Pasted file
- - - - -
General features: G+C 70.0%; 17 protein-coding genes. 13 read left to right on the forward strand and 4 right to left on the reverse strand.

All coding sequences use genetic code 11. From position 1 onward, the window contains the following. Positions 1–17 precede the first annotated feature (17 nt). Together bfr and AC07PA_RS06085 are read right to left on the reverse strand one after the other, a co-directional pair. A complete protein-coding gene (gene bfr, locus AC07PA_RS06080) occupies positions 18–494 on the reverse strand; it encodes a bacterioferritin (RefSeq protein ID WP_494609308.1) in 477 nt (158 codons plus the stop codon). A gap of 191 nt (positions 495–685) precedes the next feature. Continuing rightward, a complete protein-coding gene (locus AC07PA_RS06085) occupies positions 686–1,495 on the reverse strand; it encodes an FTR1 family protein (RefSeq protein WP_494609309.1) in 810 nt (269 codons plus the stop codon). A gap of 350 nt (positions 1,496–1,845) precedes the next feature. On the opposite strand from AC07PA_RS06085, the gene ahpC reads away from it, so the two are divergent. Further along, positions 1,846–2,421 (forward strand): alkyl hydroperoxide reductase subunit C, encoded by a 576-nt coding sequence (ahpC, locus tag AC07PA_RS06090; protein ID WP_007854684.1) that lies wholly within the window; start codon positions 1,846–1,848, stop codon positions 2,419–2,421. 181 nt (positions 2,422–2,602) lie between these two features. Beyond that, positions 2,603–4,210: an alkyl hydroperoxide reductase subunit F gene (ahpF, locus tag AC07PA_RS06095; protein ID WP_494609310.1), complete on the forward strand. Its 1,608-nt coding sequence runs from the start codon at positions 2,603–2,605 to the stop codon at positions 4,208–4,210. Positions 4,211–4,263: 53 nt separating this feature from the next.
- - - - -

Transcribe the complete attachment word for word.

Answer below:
General features: G+C 70.0%; 17 protein-coding genes. 13 read left to right on the forward strand and 4 right to left on the reverse strand.

All coding sequences use genetic code 11. From position 1 onward, the window contains the following. Positions 1–17 precede the first annotated feature (17 nt). Together bfr and AC07PA_RS06085 are read right to left on the reverse strand one after the other, a co-directional pair. A complete protein-coding gene (gene bfr, locus AC07PA_RS06080) occupies positions 18–494 on the reverse strand; it encodes a bacterioferritin (RefSeq protein ID WP_494609308.1) in 477 nt (158 codons plus the stop codon). A gap of 191 nt (positions 495–685) precedes the next feature. Continuing rightward, a complete protein-coding gene (locus AC07PA_RS06085) occupies positions 686–1,495 on the reverse strand; it encodes an FTR1 family protein (RefSeq protein WP_494609309.1) in 810 nt (269 codons plus the stop codon). A gap of 350 nt (positions 1,496–1,845) precedes the next feature. On the opposite strand from AC07PA_RS06085, the gene ahpC reads away from it, so the two are divergent. Further along, positions 1,846–2,421 (forward strand): alkyl hydroperoxide reductase subunit C, encoded by a 576-nt coding sequence (ahpC, locus tag AC07PA_RS06090; protein ID WP_007854684.1) that lies wholly within the window; start codon positions 1,846–1,848, stop codon positions 2,419–2,421. 181 nt (positions 2,422–2,602) lie between these two features. Beyond that, positions 2,603–4,210: an alkyl hydroperoxide reductase subunit F gene (ahpF, locus tag AC07PA_RS06095; protein ID WP_494609310.1), complete on the forward strand. Its 1,608-nt coding sequence runs from the start codon at positions 2,603–2,605 to the stop codon at positions 4,208–4,210. Positions 4,211–4,263: 53 nt separating this feature from the next.